Artist Statement

My passion, my life.

Faces of Courage Series: Artist Statement


My series, Faces of Courage, are realistic oil paintings dealing with the topic of poverty and are portraits of individuals who attended the Hope Center, Walking Tall, and the Anchor Church in Wilmington, NC. These paintings are an attempt to represent those in poverty with a sense of dignity and beauty.


My mother and grandparents grew up in the Irish Ghettos of Boston. They worked odd jobs just trying to keep food on the table and so the kids often watched themselves. At one point the children were playing with my grandfather’s matches and the apartment caught on fire. Social services got involved and all the children ended up tossed around the foster care system. Later on my mother was adopted, but she never forgot where she came from, and has always had a generous heart for the poor, which has greatly influenced my life and my art. My series, Faces of Courage, are realistic oil paintings of portraits dealing with this topic of poverty and individuals who attend the support groups in Wilmington, NC.


I had been working with The Hope Center since January 2016. My process involved talking about my story and why I was there, and then those who attended the Hope Center often shared their stories with me. Next I asked if they might be interested in modeling, and what I paid per hour. Then I took a series of photos while explaining my process to the models of looking for good light and shadow, and even involved them in looking at the photos with me. I continued with value sketches often combining more than one photo to get the best composition. Most of my color palette was limited to create a sense of continuity throughout the work.  My canvases were medium to large, which works well with portraits and figures.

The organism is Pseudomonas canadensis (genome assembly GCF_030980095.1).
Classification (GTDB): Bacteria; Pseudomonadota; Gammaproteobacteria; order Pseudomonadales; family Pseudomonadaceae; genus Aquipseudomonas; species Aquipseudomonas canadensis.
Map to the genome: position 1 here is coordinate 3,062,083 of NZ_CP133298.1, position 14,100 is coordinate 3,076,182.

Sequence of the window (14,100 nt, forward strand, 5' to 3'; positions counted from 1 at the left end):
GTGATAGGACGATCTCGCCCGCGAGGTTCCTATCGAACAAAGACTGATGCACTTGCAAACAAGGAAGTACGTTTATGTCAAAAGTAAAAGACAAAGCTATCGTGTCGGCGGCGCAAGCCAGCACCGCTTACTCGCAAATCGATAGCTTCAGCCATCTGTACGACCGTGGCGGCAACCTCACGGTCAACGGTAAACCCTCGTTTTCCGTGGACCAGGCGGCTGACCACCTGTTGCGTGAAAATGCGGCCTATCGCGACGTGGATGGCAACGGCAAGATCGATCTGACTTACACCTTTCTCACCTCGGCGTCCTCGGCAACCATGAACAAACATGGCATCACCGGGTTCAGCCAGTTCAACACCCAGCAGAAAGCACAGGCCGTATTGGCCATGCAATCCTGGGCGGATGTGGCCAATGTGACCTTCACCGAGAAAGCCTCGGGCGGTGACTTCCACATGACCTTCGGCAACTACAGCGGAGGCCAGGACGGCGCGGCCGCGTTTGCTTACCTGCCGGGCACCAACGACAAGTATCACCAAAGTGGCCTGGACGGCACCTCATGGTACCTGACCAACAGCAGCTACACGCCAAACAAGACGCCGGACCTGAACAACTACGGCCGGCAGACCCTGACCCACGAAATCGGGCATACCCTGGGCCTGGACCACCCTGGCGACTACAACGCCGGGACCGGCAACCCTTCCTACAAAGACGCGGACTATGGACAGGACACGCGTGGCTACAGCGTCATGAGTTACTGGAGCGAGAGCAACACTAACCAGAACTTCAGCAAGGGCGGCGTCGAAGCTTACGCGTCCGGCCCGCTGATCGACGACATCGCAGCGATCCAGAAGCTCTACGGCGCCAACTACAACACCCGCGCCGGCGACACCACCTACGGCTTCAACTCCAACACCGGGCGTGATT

Post Graduate School


After graduate school I had continued for a period of time volunteering with Walking Tall of Wilmington, The Hope Center- which became Hope Recuperative Care, Vigalent Hope that works with Port City Community, and currently Eden Village. Eden Village is a community whose mission is to help the chronically homeless have a permanent roof over their heads in a tiny home within a community that has health care, community center, and gardening. I am very happy to have started my new venture with them, while including Cape Fear Community College where I instruct fine arts and graphic design courses. We are currently hosting a fundraiser at the Wilma Daniels Gallery with a silent auction where 100% of the proceeds of 18 paintings will be going to EV and a show where part of the proceeds goes to EV. I am honored to help partner with EV and CFCC and to have helped coordinate our departments to create cross curricular activites through nursing, dental, OT, EWD, and Phi Theta Kappa students and the community of Eden Village

it is my intent to represent those in my paintings regardless of any status with a sense of dignity and beauty. Poverty does not always represent doom and gloom, as I have learned from my volunteering and my mother’s love for the those in need. There are many that make a difference in the lives of others daily. I hope my series truthfully conveys the personality of those that I painted, as well as the time we have shared together.